Submitted by Ronan Manly, BullionStar.com The European Central Bank (ECB), creator of the Euro, currently claims to hold 504.8 tonnes of gold reserves. These gold holdings are reflected on the ECB balance sheet and arose from transfers made to the ECB by Euro member national central banks, mainly in January 1999 at the birth of the Euro. As of the end of December 2015, these ECB gold reserves were valued on the ECB balance sheet at market prices and amounted to €15.79 billion.  The ECB very recently confirmed to BullionStar that its gold reserves are stored across 5 international locations. However, the ECB also confirmed that it does not physically audit its gold, nor will it divulge a bar list / weight list of these gold bar holdings. Questions and Answers BullionStar recently put a number of questions to the European Central Bank about the ECB’s gold holdings. The ECB Communications Directorate replied to these questions with answers that appear to include a number of facts about the ECB gold reserves which have not previously been published. The questions put to the ECB and its responses are listed below (underlining added): Question 1: “The 2015 ECB Annual Report states that as at 31 December 2015, the ECB held 16,229,522 ounces of fine gold equivalent to 504.8 tonnes of gold. Given that the ECB gold holdings arose from transfers by the respective member central banks, could you confirm the storage locations in which this ECB gold is currently held (for example at the Bank of England etc), and the percentage breakdown of amount stored per storage location.” ECB Response: “The gold of the ECB is located in London, Paris, Lisbon, New York and Rome. The ECB does not disclose its distribution over these places. The gold of the ECB is stored there because it was already stored there before ownership was transferred to the ECB and moving it was seen and is seen as too costly.“ Question 2: “Could you clarify as to how, if at all, this gold is audited, and whether it physical audited by the ECB or by a 3rd party?” ECB Response: “The ECB has no physical audit of its gold bars. The gold bars that the ECB owns are individually identified and each year the ECB receives a detailed statement of these gold deposits. The central banks where the gold is stored are totally reliable.“ Question 3: “Finally, can the ECB supply a full weight list of the gold bars that comprise the 504.8 tonnes of gold referred to above?” ECB Response: “The ECB does not disclose this information.“   London, New York, Paris, Rome, Lisbon Given that some of the information shared by the ECB has arguably not been in the public record before, each of the 3 ECB answers above is worth further exploration. In January 1999, when the Euro currency was created (Stage 3 of Economic and Monetary Union), each founding member national central bank (NCB) of the Euro transferred a quantity of foreign reserve assets to the ECB. Of these transfers, 85% was paid to the ECB in the form of US dollars and Japanese Yen, and 15% was paid to the ECB in the form of physical gold. Initially in January 1999, central banks of 11 countries that joined the Euro made these transfers to the ECB, and subsequently the central banks of a further 8 countries that later joined the Euro also executed similar transfers to the ECB. All of the foreign exchange and gold reserves that were transferred to and are owned by the ECB are managed in a decentralised manner by the national central banks that initiated the transfers. Essentially, each national central bank acts as an agent for the ECB and each NCB still manages that portion of reserves that it transferred to the ECB. This also applies to the transferred gold and means that the gold transferred to the ECB never physically moved anywhere, it just stayed where it had been when the transfers of ownership were made. That is why, as the ECB response to Question 1 states: “The gold of the ECB is stored there because it was already stored there before ownership was transferred to the ECB”. What is probably most interesting about the latest ECB statement is that it names 5 city locations over which the ECB’s gold is stored. The 5 gold storage locations stated by the ECB are London, New York, Paris, Rome and Lisbon. Since the gold transferred to the ECB in 1999 by the national central banks would have already been stored in central banks gold vaults, these 5 city locations undoubtedly refer to the gold vaults of: the Bank of England the Federal Reserve Bank of New York the Banque de France the Banca d’Italia Banco de Portugal The fact the ECB’s gold holdings are supposedly stored at these 5 locations can be explained as follows: Table 1: Central bank FX and Gold transfers to the ECB, January 1999 Between 4th and 7th January 1999, 11 central banks transferred a total of €39.469 billion in reserve assets to the ECB (in the form of gold, cash and securities). Of this total, 15% was in the form of gold, amounting to 24 million ounces of gold (747 tonnes of gold) which was valued at that time at €246.368 per fine ounce of gold, or €5.92 billion. The 85% transferred in the form of currencies comprised 90% US Dollars and 10% Japanese Yen. See pages 152 and 153 of ECB annual report 1999 for more details. The 11 central banks that made the transfers to the ECB in January 1999 were the central banks of Belgium, Netherlands, Germany, France, Luxembourg, Italy, Ireland, Austria, Finland, Spain and Portugal. See Table 1 for details of these gold transfers, and the amount of gold transferred to ECB ownership by each central bank. The value of reserves transferred to the ECB by each national central bank were based on a percentage formula called a ‘capital key’ which also determined how much each central bank subscribed to the founding capital of the ECB. This capital key was based on equally weighting the percentage of population and GDP each Euro founding member economy represented, therefore central banks such as Deutsche Bundesbank, Banque de France, and Banca d’Italia comprised the largest transfers, as can be see in Table 1. It also meant that these 3 central banks transferred the largest amounts of gold to the ECB, with the Bundesbank for example transferring 232 tonnes of gold to the ECB. The Bundesbank gold transfer to the ECB in January 1999 took place at the Bank of England. The Bundesbank actually confirmed in its own published gold holdings spreadsheet that this transfer took place at the Bank of England. See spreadsheet Column 5 (BoE tonnes), Rows 1998 and 1999, where the Bundesbank gold holdings fell by 332 tonnes between 1998 and 1999 from 1,521 tonnes to 1,189 tonnes and also see Column 20 where gold lending rose from 149 tonnes to 249 tonnes. Therefore, between 1998 and 1999, 232 tonnes of gold was transferred from the Bundesbank gold account at the bank of England to the ECB account at the Bank of England, and 100 tonnes was added to the Bundesbank’s gold loans. Paris and Rome The Banque de France currently stores the majority (over 90%) of its gold reserves in its own vaults in Paris, so it it realistic to assume that when the Banque de France transferred 159 tonnes of gold to the ECB in January 1999, it did so using gold stored in the Banque de France vaults in Paris. Likewise, it is realistic to assume that the Banca d’Italia, which currently stores half of its gold reserves at its own vaults in Rome, transferred 141 gold stored in its Rome vaults to the ECB in 1999. This would explain the Paris and Rome gold holdings of the ECB. While a few ex French colony central banks are known to have historically stored gold with the Banque de France in Paris, none of the founding members of the Euro (apart from the Bundesbank) are on the record as having stored gold in Paris, at least not for a long time. The Banca d’Italia is not known for storing gold on behalf of other national central banks. Lisbon and New York The Banco de Portugal currently holds its gold reserves in Lisbon and also at the Bank of England, the Federal Reserve Bank of New York (FRBNY), and with the BIS. The ECB gold stored in Lisbon, Portugal most likely refers to the 18.2 tonnes of gold transferred by the Banco de Portugal to the ECB in January 1999, because a) that makes most sense, and b) the Banco de Portugal is not known as a contemporary gold custodian for other central banks. Of the other 7 central banks that transferred gold to the ECB in January 1999, the central banks of Austria, Belgium and Ireland store most of their gold at the Bank of England so are the most likely candidates to have made gold transfers to the ECB at the Bank of England. See BullionStar blog “Central bank gold at the Bank of England” for more details of where central banks are known to store gold. The Netherlands and Finland currently store some of their gold reserves at the Bank of England and at the Federal Reserve Bank of New York and probably also did so in 1998/99, so one or both of these banks could have made transfers to the ECB at the FRBNY. Another contender for transferring gold held at the FRBNY is the Spanish central bank since it historically was a holder of gold at the NYFED. It’s not clear where the central bank of Luxembourg held or holds gold but it’s not material since Luxembourg only transferred just over 1 tonne to the ECB in January 1999. Greece and Later Euro members Greece joined the Euro in January 2001 and upon joining it transferred 19.5 tonnes of gold to the ECB. Greece is known for storing some of its gold at the FRBNY and some at the Bank of England, so Greece too is a candidate for possibly transferring New York held gold to the ECB. In theory, the ECB’s New York held gold may not have even arisen from direct transfers from Euro member central banks but could be the result of a location swap. Without the national central banks or the ECB providing this information, we just don’t know for sure how the ECB’s New York gold holdings arose. Another 7 countries joined the Euro after Greece. These countries were Slovenia on 1st January 2007, Malta and Cyprus 1st January 2008, Slovakia 1st January 2009, Estonia 1st January 2011, Latvia 1st January 2014, and Lithuania 1st January 2015. The majority of these central banks made gold transfers to the ECB at the Bank of England. In total these 7 central banks only transferred 9.4 tonnes of gold to the ECB, so their transfers are not really material to the ECB’s gold holdings. ECB Gold Sales: 271.5 tonnes More importantly, the ECB sold 271.5 tonnes of gold between Q1 2005 and Q1 2009. These sales comprised 47 tonnes announced on 31 March 2005, 57 tonnes announced 31 March 2006,  37 tonnes over April and May 2007 announced 1 June 2007, 23 tonnes of sales completed on 30 November 2006, 42 tonnes announced 30 November 2007, 30 tonnes of completed sales announced 30 June 2008, and 35.5 tonnes completed in Q1 2009. These sales explain why the ECB currently only holds 504.8 tonnes of gold: i.e. 766.9 t (including Greece) – 271.5 t sales + 9.4 t smaller member transfers = 504.8 t The ECB does not provide, nor has ever provided, any information as to where the 271.5 tonnes of gold  involved in these 2005-2009 sales was stored when it was sold. The fact that the ECB still claims to hold gold in Paris, Rome and Lisbon, as well as London and New York, suggests that at least some of the gold transferred by the Banque de France, Banca d’Italia and Banco de Portugal in 1999 is still held by the ECB. If the ECB had sold all the gold originally transferred to it by all central banks other than France, Italy, Portugal and Germany, this would only amount to 197 tonnes, so another 74 tonnes would have been needed to make up the shortfall, which would probably have come from the ECB holdings at the Bank of England since that is where most potential central bank and bullion bank buyers hold gold accounts and where most gold is traded on the international market. Even taking into account Greece’s 19.4 tonne gold transfer to the ECB in January 2001, and excluding the French, Italian, German and Portuguese transfers in 1999, the ECB’s 271.5 tonnes of gold sales would still have burned through all the smaller transfers and left a shortfall. So the ECB gold sales may have come from gold sourced from all of its 5 storage loacations. It’s also possible that one or more of the original 11 central banks transferred gold to the ECB that was stored at a location entirely distinct from the 5 currently named locations, for example gold stored at the Swiss National Bank. If that particular gold was then sold over the 2005-2009 period, it would not get picked up in the current locations. It’s also possible that some or all of the 271.5 tonnes of gold sold by the ECB over 2005-2009 had been loaned out, and that the ‘sales’ were just a book squaring exercise in ‘selling’ gold which the lenders failed to return, with the loan transactions being cash-settled. No Physical Audit of ECB Gold Given that the Euro is the 2nd largest reserve currency in the world and the 2nd most traded currency in the world, the ECB’s gold and how that gold is accounted for is certainly a topic of interest. Although the ECB’s gold doesn’t directly back the Euro, it backs the balance sheet of the central bank that manages and administers the Euro, i.e. the ECB. The valuation of gold on the ECB’s annual balance sheet also adds to unrecognised gains on gold in the ECB’s revaluation account. Given gold’s substantial price appreciation between 1999 and 2015, the ECB’s unrecognised gains on gold amount to €11.9 billion as of 31 December 2015. It is therefore shocking, but not entirely surprising, that the ECB doesn’t perform a physical audit of its gold bars and has never done so since initiating ownership of this gold in 1999. Shocking because this lack of physical audit goes against even the most basic accounting conventions and fails to independently prove that the gold is where its claimed to be, but not surprising because the world of central banking and gold arrogantly ignores and bulldozes through all generally accepted accounting conventions. Geographically, 2 of the locations where the ECB claims to store a percentage of its gold are not even in the Eurozone (London and New York), and infamously, the Bundesbank is taking 7 years to repatriate a large portion of its gold from New York, so the New York storage location of ECB gold holdings should immediately raise a red flag. Furthermore, the UK is moving (slowly) towards Brexit and away from the EU. Recall the response above from the ECB: “The ECB has no physical audit of its gold bars. The gold bars that the ECB owns are individually identified and each year the ECB receives a detailed statement of these gold deposits. The central banks where the gold is stored are totally reliable.“ Imagine a physical-gold backed Exchange Traded Fund (ETF) such as the SPDR Gold Trust or iShares Gold Trust coming out with such a statement. They would be run out of town. References to ‘totally reliable’ are all very fine, but ‘totally reliable’ wouldn’t stand up in court during an ownership claim case, and assurances of ‘totally reliable’ are not enough, especially in the gold storage and auditing businesses. The ECB is essentially saying that these ‘statements’ of its gold deposits that it receives from its storage custodians are all that is needed to for an “audit” since the custodians are ‘totally reliable‘. This auditing of pieces of paper (statements) by the ECB also sounds very similar to how the Banca d’Italia and the Deutsche Bundesbank conduct their gold auditing on externally held gold i.e. they also merely read pieces of paper. Banca d’Italia audits “annual certificates issued by the central banks that act as the depositories” (the FRBNY, the Bank of England, and the SNB/BIS). The Bundesbank does likewise for its externally held gold (it audits bits of paper), and solely relies on statements from custodians that hold its gold abroad. The Bundesbank actually got into a lot of heat over this procedure in 2012 from the German Federal Court of Auditors who criticised the Bundesbank’s blasé attitude and lack of physical auditing, criticism which the Bundesbank’s executive director Andreas Dombret hilariously and unsuccessfully tried to bury in a speech to the FRBNY  in New York in November 2012 in which he called the controversy a “bizarre public discussion” and “a phantom debate on the safety of our gold reserves“, and ridiculously referred to the movies Die Hard with a Vengeance and Goldfinger, to wit: “The days in which Hollywood Germans such as Gerd Fröbe, better known as Goldfinger, and East German terrorist Simon Gruber, masterminded gold heists in US vaults are long gone. Nobody can seriously imagine scenarios like these, which are reminiscent of a James Bond movie with Goldfinger playing the role of a US Fed accounting clerk.” Where is the ECB Gold Bar Weight List? Since, as the ECB states, it’s gold bars are “individually identified“, then gold bar weight lists of the ECB’s gold do indeed exist. This then begs the question, where are these weight lists, and why not release them if the ECB has nothing to hide? Quickly, to define a weight list, a gold bar weight list is an itemised list of all the gold bars held within a holding which uniquely identifies each bar in the holding. In the wholesale gold market, such as the London Gold Market, the LBMA’s “Good Delivery Rules” address weight lists, and state that for each gold bar on a weight list, it must list the bar serial number, the refiner name, the gross weight of the bar, the gold purity of the bar and the fine weight of the bar. The LBMA also state that “year of manufacture is one of the required ‘marks’ on the bar”. Recall from above that when the ECB was asked to provide a full weight list of its 504.8 tonnes of gold bars, it responded: “The ECB does not disclose this information.“ After receiving this response, BullionStar then asked in a followup question as to why the ECB doesn’t disclose a weight list of the gold bars. The ECB responded (underlining added): “We would like to inform you that, while the total weight and value of the gold held by the European Central Bank (ECB) can be considered to be of interest to the public, the weight of each gold bar is a technicalitythat does not affect the economic characteristics of the ECB’s gold holdings. Therefore the latter does not warrant a publication.“ It is a very simple task to publish such a weight list in an automated fashion. The large gold backed ETFs publish such weight lists online each and every day, which run in to the hundreds of pages. Publication of a weight list by the ECB would be a very simple process and would prove that the claimed bars are actually allocated and audited.   This ECB excuse is frankly foolish and pathetic and is yet another poorly crafted excuse in the litany of poorly crafted excuses issued by large gold holding central banks in Europe to justify not publishing gold bar weight lists. The Dutch central bank recently refused to issue a gold bar weight list since it said it would be too costly and administratively burdensome. The Austrian central bank in refusing to publish a weight list claimed as an excuse that it “does not have the required list online“. Last year in 2015, the German Bundesbank issued a half-baked useless list of its gold bar holdings which was without the industry standard required refiner brand and bar serial number details.  (For more details, see Koos Jansen BullionStar blogs “Dutch Central Bank Refuses To Publish Gold Bar List For Dubious Reasons“, and “Central Bank Austria Claims To Have Audited Gold at BOE. Refuses To Release Audit Reports & Gold Bar List“, and a Peter Boehringer guest post “Guest Post: 47 years after 1968, Bundesbank STILL fails to deliver a gold bar number list“). The more evidence that is gathered about the refusal of central banks to issue industry standard gold bar weight lists, the more it becomes obvious that there is a coordinated understanding between central banks never to release this information into the public domain. The most likely reason for this gold bar weight list secrecy is that knowledge of the contents of central bank gold bar weight lists could begin to provide some visibility into central bank gold operations such as gold lending, gold swaps, location swaps, undisclosed central bank gold sales, and importantly, foreign exchange and gold market interventions. This is because with weight list comparisons, gold bars from one central bank weight list could begin turning up in another central bank weight list or else turning up in the transparent gold holdings of vehicles such as gold-backed Exchange Traded Funds. Conclusion On its website, the ECB claims to champion transparency: "Transparency means that the central bank provides the general public and the markets with all relevant information on its strategy, assessments and policy decisions as well as its procedures in an open, clear and timely manner. Today, most central banks, including the ECB, consider transparency as crucial." However, by not revealing full details of its gold holdings or how much is held where, and by refusing to publish a gold bar list, the ECB seems to be merely paying lip-service to the concept of 'Transparency'.  Instead of being fixated with the ECB’s continual disastrous and extended QE policy, perhaps some financial journalists could bring themselves to asking Mario Draghi some questions about the ECB gold reserves at the next ECB press briefing, questions such as the percentage split in storage distribution between the 5 ECB gold storage locations, why ECB gold is being held in New York, why is there no physical audit of the gold by the ECB, why does the ECB not publish a weight list of gold bar holdings, and do the ECB or its national central bank agents intervene into the gold market using ECB gold reserves. The lackadaisical attitude of the ECB to its gold reserves by never physically auditing them is also a poor example to set for all 28 of the central bank members of the European System of Central Banks (ESCB), and doesn’t bode well for any ESCB member central bank in being any less secretive than the ECB headquarters mothership. If gold does re-emerge at the core of a revitalised international monetary system and takes on a currency backing role in the future, the haphazard and non-disclosed distribution of the ECB’s current gold reserves over 5 locations, the lack of physical gold audits, and the lack of public details of any of the ECB gold holdings won’t really inspire market confidence, and is proving to be even less transparent than similar metrics from that other secretive large gold holding bloc, i.e the USA. This article originally appeared on BullionStar.com as "European Central Bank gold reserves held across 5 locations. ECB will not disclose Gold Bar List.'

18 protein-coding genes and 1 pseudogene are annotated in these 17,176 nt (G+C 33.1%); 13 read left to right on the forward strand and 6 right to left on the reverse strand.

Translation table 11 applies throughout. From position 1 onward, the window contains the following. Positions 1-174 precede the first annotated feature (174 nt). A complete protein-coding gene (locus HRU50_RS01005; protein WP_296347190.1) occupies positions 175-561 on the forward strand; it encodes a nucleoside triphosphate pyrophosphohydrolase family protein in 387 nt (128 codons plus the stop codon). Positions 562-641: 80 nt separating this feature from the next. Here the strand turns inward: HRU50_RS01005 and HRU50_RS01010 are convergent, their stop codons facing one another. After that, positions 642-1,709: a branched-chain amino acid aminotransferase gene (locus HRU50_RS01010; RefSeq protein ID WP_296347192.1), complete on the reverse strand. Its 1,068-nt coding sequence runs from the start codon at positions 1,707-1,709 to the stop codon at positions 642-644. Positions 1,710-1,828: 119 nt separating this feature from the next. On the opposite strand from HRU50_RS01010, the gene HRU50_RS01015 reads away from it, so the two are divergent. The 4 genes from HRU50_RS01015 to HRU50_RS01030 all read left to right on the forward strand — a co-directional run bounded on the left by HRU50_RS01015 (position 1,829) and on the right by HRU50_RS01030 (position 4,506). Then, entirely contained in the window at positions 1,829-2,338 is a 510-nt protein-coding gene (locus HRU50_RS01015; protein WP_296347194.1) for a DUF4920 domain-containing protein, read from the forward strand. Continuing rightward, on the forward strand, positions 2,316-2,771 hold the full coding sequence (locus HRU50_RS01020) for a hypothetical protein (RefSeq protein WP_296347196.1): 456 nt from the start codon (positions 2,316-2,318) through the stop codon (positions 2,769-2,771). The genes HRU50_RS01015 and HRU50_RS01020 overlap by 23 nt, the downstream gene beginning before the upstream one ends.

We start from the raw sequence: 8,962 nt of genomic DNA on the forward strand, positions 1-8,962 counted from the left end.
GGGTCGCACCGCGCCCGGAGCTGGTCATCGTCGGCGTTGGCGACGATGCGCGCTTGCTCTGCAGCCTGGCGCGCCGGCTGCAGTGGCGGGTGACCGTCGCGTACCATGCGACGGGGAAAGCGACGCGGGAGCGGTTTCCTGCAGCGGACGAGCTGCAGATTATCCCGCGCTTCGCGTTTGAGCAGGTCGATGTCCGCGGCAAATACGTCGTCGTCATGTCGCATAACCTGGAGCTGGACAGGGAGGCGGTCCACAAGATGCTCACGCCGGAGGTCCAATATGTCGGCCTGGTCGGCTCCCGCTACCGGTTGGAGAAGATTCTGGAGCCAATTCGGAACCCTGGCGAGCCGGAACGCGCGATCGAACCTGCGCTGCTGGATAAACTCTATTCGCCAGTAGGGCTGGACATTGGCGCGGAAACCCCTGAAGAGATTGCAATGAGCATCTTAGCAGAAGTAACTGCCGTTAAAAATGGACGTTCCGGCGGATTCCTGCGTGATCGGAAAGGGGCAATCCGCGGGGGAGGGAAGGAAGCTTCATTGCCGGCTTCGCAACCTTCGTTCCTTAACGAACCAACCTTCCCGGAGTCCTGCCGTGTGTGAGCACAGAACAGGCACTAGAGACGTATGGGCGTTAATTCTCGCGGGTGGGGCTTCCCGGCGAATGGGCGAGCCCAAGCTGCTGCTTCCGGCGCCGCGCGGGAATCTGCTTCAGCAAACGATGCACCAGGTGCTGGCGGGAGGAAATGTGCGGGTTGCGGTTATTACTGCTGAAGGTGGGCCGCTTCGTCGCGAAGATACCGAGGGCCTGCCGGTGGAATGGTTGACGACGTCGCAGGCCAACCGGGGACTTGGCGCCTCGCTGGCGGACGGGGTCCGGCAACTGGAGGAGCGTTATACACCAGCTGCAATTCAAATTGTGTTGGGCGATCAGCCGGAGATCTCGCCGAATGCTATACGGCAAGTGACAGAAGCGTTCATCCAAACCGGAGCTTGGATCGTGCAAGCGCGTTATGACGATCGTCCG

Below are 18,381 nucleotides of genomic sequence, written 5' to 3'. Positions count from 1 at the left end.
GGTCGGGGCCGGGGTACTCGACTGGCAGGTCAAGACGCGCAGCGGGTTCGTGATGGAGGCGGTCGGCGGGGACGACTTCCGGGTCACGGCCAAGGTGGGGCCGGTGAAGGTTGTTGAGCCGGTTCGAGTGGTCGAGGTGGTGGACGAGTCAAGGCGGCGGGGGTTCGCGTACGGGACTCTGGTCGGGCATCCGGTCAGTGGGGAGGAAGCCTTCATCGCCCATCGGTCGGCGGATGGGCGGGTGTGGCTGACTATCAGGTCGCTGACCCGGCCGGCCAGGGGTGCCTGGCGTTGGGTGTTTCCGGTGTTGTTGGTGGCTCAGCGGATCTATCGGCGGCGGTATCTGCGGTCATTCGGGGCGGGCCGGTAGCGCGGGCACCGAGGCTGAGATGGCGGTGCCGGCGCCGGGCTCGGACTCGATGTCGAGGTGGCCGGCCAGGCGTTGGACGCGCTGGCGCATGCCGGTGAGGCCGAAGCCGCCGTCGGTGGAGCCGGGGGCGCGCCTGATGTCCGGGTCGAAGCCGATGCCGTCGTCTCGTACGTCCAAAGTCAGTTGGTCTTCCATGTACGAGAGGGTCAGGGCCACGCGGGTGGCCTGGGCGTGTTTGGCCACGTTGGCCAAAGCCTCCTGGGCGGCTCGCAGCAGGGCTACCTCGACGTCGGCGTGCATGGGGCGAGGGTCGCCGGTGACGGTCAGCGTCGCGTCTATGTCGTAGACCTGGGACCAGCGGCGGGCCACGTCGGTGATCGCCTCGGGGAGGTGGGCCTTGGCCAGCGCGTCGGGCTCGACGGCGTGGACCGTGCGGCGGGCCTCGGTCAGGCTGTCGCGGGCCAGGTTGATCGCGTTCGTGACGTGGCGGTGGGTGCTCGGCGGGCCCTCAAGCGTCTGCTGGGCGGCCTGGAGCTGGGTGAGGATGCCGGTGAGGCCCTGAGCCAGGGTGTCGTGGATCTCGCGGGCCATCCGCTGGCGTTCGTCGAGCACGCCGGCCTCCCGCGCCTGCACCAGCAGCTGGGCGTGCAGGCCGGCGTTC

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13 ноября, 21:21